The Conversation

'CleanFlix': Documentary Proof H'wood Determined to Pollute Culture with Violence

Today's story in The Wrap about Hollywood and the MPAA expressing concern about film violence is a steaming pile of doodoo. For proof, I give you the documentary "Cleanflix," which is currently streaming at Netflix.

A few years ago, a group of Salt Lake City Mormons got together to open a chain of video stores offering mainstream Hollywood movies, but ones that edited out foul language, sex, and extreme violence. Mormons are not allowed to see R-rated films, so the idea was to make forbidden films available to thousands.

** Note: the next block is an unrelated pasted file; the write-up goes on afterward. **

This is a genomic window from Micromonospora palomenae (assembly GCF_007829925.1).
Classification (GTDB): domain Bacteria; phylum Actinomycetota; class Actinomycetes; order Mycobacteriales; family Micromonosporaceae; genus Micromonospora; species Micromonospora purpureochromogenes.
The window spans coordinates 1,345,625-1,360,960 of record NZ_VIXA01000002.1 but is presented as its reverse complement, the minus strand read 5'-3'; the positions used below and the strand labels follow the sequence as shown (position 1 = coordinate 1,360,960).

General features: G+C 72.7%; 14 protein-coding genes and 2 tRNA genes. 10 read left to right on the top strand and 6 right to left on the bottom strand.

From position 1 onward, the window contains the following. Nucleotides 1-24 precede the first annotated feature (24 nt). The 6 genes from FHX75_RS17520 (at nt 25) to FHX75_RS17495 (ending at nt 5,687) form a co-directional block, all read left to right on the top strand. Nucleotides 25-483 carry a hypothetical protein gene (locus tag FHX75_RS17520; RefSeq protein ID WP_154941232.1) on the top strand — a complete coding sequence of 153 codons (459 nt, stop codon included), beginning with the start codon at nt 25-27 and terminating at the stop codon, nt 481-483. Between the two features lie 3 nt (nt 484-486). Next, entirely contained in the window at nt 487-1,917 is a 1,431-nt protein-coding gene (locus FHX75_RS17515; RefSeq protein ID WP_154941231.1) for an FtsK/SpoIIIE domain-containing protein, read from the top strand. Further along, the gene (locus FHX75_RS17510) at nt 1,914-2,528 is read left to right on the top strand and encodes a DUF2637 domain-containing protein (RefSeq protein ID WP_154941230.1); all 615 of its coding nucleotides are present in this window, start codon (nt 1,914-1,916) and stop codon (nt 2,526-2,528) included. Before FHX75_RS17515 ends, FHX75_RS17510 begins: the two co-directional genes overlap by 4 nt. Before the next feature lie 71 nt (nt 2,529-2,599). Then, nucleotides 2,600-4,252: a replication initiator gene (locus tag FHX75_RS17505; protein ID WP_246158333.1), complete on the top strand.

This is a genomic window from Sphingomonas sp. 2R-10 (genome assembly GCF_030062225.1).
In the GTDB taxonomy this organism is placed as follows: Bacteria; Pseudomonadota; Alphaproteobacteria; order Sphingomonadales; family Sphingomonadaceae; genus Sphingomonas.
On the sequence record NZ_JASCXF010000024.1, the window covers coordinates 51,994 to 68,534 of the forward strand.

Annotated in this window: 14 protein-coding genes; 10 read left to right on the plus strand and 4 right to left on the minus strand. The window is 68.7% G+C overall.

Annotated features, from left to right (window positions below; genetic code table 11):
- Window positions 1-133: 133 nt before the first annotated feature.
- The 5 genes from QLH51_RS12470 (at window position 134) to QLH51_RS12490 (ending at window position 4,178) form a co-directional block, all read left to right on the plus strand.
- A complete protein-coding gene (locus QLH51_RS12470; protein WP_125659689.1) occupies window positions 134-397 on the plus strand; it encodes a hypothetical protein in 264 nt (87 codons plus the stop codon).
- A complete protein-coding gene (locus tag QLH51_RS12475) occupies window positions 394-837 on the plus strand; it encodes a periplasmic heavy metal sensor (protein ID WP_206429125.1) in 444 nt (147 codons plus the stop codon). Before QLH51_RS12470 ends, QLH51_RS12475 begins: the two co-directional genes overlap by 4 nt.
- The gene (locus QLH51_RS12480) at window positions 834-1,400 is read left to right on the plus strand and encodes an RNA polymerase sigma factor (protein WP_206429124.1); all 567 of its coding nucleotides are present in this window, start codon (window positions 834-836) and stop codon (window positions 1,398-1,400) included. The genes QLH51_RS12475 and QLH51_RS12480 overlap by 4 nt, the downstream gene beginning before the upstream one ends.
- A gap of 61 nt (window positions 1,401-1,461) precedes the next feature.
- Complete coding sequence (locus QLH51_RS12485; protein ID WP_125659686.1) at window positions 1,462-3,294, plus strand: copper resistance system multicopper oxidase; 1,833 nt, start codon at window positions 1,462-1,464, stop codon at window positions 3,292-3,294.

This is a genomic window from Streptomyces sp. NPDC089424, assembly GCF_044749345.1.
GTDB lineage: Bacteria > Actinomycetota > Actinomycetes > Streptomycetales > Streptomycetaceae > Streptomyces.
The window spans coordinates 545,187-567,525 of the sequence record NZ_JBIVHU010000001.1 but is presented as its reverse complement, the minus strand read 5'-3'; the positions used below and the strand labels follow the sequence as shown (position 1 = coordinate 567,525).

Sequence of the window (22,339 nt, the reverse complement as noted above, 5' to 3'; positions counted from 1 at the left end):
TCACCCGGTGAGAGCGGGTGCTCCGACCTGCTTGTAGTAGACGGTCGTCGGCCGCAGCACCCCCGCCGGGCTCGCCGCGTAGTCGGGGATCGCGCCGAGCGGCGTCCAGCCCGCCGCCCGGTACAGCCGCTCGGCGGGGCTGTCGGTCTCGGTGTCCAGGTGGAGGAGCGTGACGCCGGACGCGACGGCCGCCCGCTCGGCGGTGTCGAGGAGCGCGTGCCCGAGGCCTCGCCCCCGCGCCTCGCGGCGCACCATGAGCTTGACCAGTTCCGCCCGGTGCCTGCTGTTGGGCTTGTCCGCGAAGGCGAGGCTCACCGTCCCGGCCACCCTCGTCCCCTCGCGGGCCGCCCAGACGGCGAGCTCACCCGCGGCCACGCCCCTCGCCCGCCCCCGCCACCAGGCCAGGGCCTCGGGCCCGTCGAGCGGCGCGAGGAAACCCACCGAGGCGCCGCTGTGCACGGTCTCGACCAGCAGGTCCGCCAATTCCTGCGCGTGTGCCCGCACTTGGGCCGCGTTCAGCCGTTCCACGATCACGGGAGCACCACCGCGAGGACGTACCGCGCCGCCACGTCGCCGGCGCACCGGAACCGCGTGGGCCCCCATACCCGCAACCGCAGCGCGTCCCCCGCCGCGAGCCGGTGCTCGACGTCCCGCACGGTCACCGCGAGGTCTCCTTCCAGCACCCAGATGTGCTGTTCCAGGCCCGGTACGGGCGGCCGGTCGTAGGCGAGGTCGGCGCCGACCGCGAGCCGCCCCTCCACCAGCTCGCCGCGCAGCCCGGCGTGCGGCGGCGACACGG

To get around the issue of piracy, for every copy of a "clean" film made available for sale or rental, the store owner was required to purchase an actual copy and destroy it.

Win-win, right?

Nope.

Once Hollywood found out, they sued and the stores (which were quite profitable) were closed.

As a compromise the store owners asked the studios to make available copies of films already edited for airlines and television; which Mormons would've gobbled up just as eagerly as the edited copies.

Hollywood refused.

In short: Hollywood chose to lose who knows how many customers rather than profit from edited copies.

Is that the move of an industry determined to make a profit and worried about the effect film violence has on our culture?

Or is that  the move of an industry whose primary goal is to pollute the culture?


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